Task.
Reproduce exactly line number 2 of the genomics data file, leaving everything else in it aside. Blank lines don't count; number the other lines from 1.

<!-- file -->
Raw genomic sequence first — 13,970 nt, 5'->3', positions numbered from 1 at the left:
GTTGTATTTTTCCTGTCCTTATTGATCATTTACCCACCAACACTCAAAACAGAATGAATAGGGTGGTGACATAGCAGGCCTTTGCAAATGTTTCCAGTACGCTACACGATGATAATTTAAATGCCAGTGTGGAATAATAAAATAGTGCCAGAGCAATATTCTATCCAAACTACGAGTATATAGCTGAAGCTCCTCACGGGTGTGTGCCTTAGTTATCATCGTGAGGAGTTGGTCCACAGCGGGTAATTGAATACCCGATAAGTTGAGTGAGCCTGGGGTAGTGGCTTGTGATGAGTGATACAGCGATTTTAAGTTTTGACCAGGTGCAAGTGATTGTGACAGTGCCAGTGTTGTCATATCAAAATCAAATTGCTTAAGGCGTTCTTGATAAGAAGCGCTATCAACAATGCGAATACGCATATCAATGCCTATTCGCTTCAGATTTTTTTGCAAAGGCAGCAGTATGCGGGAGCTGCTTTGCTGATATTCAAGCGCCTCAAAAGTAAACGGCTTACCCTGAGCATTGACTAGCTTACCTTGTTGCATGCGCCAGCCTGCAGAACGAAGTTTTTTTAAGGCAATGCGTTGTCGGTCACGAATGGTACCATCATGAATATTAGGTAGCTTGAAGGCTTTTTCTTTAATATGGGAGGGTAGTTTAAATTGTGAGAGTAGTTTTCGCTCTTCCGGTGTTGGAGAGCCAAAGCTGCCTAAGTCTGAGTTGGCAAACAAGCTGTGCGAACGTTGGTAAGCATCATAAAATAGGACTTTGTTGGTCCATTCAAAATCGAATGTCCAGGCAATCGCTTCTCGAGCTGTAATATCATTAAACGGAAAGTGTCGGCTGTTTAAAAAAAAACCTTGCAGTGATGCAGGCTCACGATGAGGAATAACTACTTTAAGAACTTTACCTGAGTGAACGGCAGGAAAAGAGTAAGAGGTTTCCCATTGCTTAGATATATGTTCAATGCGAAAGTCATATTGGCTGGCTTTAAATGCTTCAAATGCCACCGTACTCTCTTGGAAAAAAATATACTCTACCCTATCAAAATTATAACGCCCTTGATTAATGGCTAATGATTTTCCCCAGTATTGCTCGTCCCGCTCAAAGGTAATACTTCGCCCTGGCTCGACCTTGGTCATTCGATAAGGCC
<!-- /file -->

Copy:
GTTGTATTTTTCCTGTCCTTATTGATCATTTACCCACCAACACTCAAAACAGAATGAATAGGGTGGTGACATAGCAGGCCTTTGCAAATGTTTCCAGTACGCTACACGATGATAATTTAAATGCCAGTGTGGAATAATAAAATAGTGCCAGAGCAATATTCTATCCAAACTACGAGTATATAGCTGAAGCTCCTCACGGGTGTGTGCCTTAGTTATCATCGTGAGGAGTTGGTCCACAGCGGGTAATTGAATACCCGATAAGTTGAGTGAGCCTGGGGTAGTGGCTTGTGATGAGTGATACAGCGATTTTAAGTTTTGACCAGGTGCAAGTGATTGTGACAGTGCCAGTGTTGTCATATCAAAATCAAATTGCTTAAGGCGTTCTTGATAAGAAGCGCTATCAACAATGCGAATACGCATATCAATGCCTATTCGCTTCAGATTTTTTTGCAAAGGCAGCAGTATGCGGGAGCTGCTTTGCTGATATTCAAGCGCCTCAAAAGTAAACGGCTTACCCTGAGCATTGACTAGCTTACCTTGTTGCATGCGCCAGCCTGCAGAACGAAGTTTTTTTAAGGCAATGCGTTGTCGGTCACGAATGGTACCATCATGAATATTAGGTAGCTTGAAGGCTTTTTCTTTAATATGGGAGGGTAGTTTAAATTGTGAGAGTAGTTTTCGCTCTTCCGGTGTTGGAGAGCCAAAGCTGCCTAAGTCTGAGTTGGCAAACAAGCTGTGCGAACGTTGGTAAGCATCATAAAATAGGACTTTGTTGGTCCATTCAAAATCGAATGTCCAGGCAATCGCTTCTCGAGCTGTAATATCATTAAACGGAAAGTGTCGGCTGTTTAAAAAAAAACCTTGCAGTGATGCAGGCTCACGATGAGGAATAACTACTTTAAGAACTTTACCTGAGTGAACGGCAGGAAAAGAGTAAGAGGTTTCCCATTGCTTAGATATATGTTCAATGCGAAAGTCATATTGGCTGGCTTTAAATGCTTCAAATGCCACCGTACTCTCTTGGAAAAAAATATACTCTACCCTATCAAAATTATAACGCCCTTGATTAATGGCTAATGATTTTCCCCAGTATTGCTCGTCCCGCTCAAAGGTAATACTTCGCCCTGGCTCGACCTTGGTCATTCGATAAGGCC